Perseids: The most predictable show of recent years

Sunday August 1, 2021 4:56 p.m. – One of the year’s most impressive meteor showers, the Perseids, is already shining in the August sky. However, the show is likely to improve in the coming weeks. Keep your eyes open!

The Perseids are the remnants of Comet Swift-Tuttle, and were first observed in 1862. Since then, this shower of falling stars has fascinated people. It can be seen between mid-July and late August, with peak activity on the night of August 12-13.

Meteorites will radiate primarily from the constellation Perseus, but they can be observed anywhere in the sky.

There is no obstacle from the moon

In recent years, the Moon has become complicating the Perseids’ observation, bypassing the more timid meteors. The context is different this year: During peak night, between August 12 and 13, the crescent should bend somewhat early, leaving the field open for shooting stars. The only requirement is a clear sky.

So it may be the best chance at some time to see the most falling stars in the shortest amount of time.

In the best conditions, approximately 100 meteors can be seen per hour. wounderful seen!

Secrets of a good presentation

It is necessary to stay away from light pollution as much as possible. The Portel scale, a nine-point scale that quantifies the rate of light pollution at a given location, is a good tool. Level 1 corresponds to a sky devoid of all light sources, allowing the naked eye to admire the stars. At level 9, the sky is crowded with light pollution, and the stars are barely visible except for the moon and planets. From size 4 it becomes possible to observe the Perseids.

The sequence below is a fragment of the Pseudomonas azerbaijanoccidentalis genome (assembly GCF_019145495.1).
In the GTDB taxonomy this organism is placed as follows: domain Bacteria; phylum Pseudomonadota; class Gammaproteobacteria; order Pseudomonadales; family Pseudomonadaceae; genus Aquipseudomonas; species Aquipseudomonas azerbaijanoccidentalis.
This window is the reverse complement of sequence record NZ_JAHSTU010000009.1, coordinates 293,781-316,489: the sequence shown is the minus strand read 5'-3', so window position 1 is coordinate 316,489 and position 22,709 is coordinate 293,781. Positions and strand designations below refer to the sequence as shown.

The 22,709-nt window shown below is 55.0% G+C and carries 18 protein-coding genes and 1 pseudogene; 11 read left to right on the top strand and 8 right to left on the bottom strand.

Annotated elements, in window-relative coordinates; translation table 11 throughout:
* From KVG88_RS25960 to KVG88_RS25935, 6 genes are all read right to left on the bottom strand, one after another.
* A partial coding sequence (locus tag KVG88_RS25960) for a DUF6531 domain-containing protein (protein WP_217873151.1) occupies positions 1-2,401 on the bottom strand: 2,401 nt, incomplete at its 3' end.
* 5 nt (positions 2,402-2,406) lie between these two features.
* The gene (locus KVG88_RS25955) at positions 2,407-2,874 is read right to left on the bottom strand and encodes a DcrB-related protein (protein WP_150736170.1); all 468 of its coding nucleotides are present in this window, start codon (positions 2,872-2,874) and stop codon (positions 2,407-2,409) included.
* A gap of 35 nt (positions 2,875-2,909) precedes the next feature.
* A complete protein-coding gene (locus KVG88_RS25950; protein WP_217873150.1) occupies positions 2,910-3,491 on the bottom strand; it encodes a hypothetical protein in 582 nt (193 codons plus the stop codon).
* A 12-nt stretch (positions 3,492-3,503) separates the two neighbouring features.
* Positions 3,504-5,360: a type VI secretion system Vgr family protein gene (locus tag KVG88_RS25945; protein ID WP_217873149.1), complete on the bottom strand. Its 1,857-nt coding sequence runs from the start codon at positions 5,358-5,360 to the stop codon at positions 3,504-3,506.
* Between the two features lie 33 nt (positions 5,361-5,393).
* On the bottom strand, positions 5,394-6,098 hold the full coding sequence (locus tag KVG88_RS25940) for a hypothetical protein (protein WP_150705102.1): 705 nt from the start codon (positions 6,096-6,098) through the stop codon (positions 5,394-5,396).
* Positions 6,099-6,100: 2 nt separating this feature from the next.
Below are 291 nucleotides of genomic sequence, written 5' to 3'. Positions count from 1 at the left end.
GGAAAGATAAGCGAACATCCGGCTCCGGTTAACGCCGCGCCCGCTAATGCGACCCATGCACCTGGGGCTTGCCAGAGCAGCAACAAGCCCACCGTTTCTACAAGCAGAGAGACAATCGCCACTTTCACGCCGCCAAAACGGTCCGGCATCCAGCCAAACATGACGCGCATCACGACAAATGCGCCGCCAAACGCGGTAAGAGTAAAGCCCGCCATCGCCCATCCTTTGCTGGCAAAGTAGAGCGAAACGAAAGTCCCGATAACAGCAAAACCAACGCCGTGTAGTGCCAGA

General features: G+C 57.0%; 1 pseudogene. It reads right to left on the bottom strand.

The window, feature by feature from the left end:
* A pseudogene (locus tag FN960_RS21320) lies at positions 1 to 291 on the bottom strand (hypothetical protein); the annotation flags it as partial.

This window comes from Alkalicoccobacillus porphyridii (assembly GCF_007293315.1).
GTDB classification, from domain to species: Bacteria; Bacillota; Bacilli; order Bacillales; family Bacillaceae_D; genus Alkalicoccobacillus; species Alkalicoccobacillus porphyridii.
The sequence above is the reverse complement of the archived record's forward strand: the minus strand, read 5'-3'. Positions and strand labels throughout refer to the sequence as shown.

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Therefore, remote places, whether in national parks or in the countryside, are often the best options for better stargazing.

In fact, the higher you level up, the further away you are from light pollution and the higher your ability to see the stars. So it is often found in the midst of nature, with dark and open skies, the best places to observe the Perseids.

See also: Approaching Persians: Where do you keep an eye on them?

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